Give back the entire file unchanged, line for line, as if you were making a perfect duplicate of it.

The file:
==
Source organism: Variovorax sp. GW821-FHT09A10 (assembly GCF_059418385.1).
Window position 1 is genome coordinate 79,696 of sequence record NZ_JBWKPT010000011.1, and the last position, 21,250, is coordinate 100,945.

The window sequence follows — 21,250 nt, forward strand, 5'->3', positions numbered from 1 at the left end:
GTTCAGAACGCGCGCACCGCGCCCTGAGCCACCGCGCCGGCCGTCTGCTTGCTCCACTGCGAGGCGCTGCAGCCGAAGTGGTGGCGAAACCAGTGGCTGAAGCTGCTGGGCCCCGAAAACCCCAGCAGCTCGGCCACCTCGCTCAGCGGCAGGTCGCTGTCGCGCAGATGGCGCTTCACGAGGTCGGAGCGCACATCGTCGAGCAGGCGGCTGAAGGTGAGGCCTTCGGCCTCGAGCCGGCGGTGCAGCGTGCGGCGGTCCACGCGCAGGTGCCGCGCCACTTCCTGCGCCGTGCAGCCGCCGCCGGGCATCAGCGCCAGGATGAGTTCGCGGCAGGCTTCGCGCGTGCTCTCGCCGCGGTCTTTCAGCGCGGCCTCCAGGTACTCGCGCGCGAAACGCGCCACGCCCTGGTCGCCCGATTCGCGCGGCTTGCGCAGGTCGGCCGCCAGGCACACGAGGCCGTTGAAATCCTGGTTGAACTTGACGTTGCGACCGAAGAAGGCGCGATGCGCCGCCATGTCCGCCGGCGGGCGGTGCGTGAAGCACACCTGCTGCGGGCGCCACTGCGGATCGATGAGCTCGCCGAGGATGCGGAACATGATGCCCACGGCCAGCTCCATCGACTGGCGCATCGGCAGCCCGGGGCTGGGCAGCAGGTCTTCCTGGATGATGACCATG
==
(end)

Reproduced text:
Source organism: Variovorax sp. GW821-FHT09A10 (assembly GCF_059418385.1).
Window position 1 is genome coordinate 79,696 of sequence record NZ_JBWKPT010000011.1, and the last position, 21,250, is coordinate 100,945.

The window sequence follows — 21,250 nt, forward strand, 5'->3', positions numbered from 1 at the left end:
GTTCAGAACGCGCGCACCGCGCCCTGAGCCACCGCGCCGGCCGTCTGCTTGCTCCACTGCGAGGCGCTGCAGCCGAAGTGGTGGCGAAACCAGTGGCTGAAGCTGCTGGGCCCCGAAAACCCCAGCAGCTCGGCCACCTCGCTCAGCGGCAGGTCGCTGTCGCGCAGATGGCGCTTCACGAGGTCGGAGCGCACATCGTCGAGCAGGCGGCTGAAGGTGAGGCCTTCGGCCTCGAGCCGGCGGTGCAGCGTGCGGCGGTCCACGCGCAGGTGCCGCGCCACTTCCTGCGCCGTGCAGCCGCCGCCGGGCATCAGCGCCAGGATGAGTTCGCGGCAGGCTTCGCGCGTGCTCTCGCCGCGGTCTTTCAGCGCGGCCTCCAGGTACTCGCGCGCGAAACGCGCCACGCCCTGGTCGCCCGATTCGCGCGGCTTGCGCAGGTCGGCCGCCAGGCACACGAGGCCGTTGAAATCCTGGTTGAACTTGACGTTGCGACCGAAGAAGGCGCGATGCGCCGCCATGTCCGCCGGCGGGCGGTGCGTGAAGCACACCTGCTGCGGGCGCCACTGCGGATCGATGAGCTCGCCGAGGATGCGGAACATGATGCCCACGGCCAGCTCCATCGACTGGCGCATCGGCAGCCCGGGGCTGGGCAGCAGGTCTTCCTGGATGATGACCATG